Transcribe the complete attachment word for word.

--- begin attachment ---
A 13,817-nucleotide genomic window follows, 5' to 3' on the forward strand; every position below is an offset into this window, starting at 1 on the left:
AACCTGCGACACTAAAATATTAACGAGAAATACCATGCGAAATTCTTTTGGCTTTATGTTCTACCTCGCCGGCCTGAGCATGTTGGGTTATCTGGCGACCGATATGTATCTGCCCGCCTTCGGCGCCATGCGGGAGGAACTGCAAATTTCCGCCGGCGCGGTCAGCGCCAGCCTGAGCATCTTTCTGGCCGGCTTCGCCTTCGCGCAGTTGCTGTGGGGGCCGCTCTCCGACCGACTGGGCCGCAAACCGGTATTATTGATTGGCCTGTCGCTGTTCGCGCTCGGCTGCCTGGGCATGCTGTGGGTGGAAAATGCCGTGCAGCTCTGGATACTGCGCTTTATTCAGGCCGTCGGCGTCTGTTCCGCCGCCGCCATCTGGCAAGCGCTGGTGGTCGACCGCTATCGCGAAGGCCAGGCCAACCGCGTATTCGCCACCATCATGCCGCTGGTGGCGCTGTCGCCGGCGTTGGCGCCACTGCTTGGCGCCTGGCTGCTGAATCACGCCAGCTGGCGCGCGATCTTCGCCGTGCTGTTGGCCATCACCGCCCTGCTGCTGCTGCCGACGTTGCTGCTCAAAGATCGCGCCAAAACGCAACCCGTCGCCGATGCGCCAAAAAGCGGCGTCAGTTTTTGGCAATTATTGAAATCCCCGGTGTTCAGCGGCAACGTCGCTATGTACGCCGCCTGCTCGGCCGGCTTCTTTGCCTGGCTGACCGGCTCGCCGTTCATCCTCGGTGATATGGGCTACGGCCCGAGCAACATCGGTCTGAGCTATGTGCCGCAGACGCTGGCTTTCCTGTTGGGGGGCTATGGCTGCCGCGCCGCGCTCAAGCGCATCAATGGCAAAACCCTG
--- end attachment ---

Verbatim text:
A 13,817-nucleotide genomic window follows, 5' to 3' on the forward strand; every position below is an offset into this window, starting at 1 on the left:
AACCTGCGACACTAAAATATTAACGAGAAATACCATGCGAAATTCTTTTGGCTTTATGTTCTACCTCGCCGGCCTGAGCATGTTGGGTTATCTGGCGACCGATATGTATCTGCCCGCCTTCGGCGCCATGCGGGAGGAACTGCAAATTTCCGCCGGCGCGGTCAGCGCCAGCCTGAGCATCTTTCTGGCCGGCTTCGCCTTCGCGCAGTTGCTGTGGGGGCCGCTCTCCGACCGACTGGGCCGCAAACCGGTATTATTGATTGGCCTGTCGCTGTTCGCGCTCGGCTGCCTGGGCATGCTGTGGGTGGAAAATGCCGTGCAGCTCTGGATACTGCGCTTTATTCAGGCCGTCGGCGTCTGTTCCGCCGCCGCCATCTGGCAAGCGCTGGTGGTCGACCGCTATCGCGAAGGCCAGGCCAACCGCGTATTCGCCACCATCATGCCGCTGGTGGCGCTGTCGCCGGCGTTGGCGCCACTGCTTGGCGCCTGGCTGCTGAATCACGCCAGCTGGCGCGCGATCTTCGCCGTGCTGTTGGCCATCACCGCCCTGCTGCTGCTGCCGACGTTGCTGCTCAAAGATCGCGCCAAAACGCAACCCGTCGCCGATGCGCCAAAAAGCGGCGTCAGTTTTTGGCAATTATTGAAATCCCCGGTGTTCAGCGGCAACGTCGCTATGTACGCCGCCTGCTCGGCCGGCTTCTTTGCCTGGCTGACCGGCTCGCCGTTCATCCTCGGTGATATGGGCTACGGCCCGAGCAACATCGGTCTGAGCTATGTGCCGCAGACGCTGGCTTTCCTGTTGGGGGGCTATGGCTGCCGCGCCGCGCTCAAGCGCATCAATGGCAAAACCCTG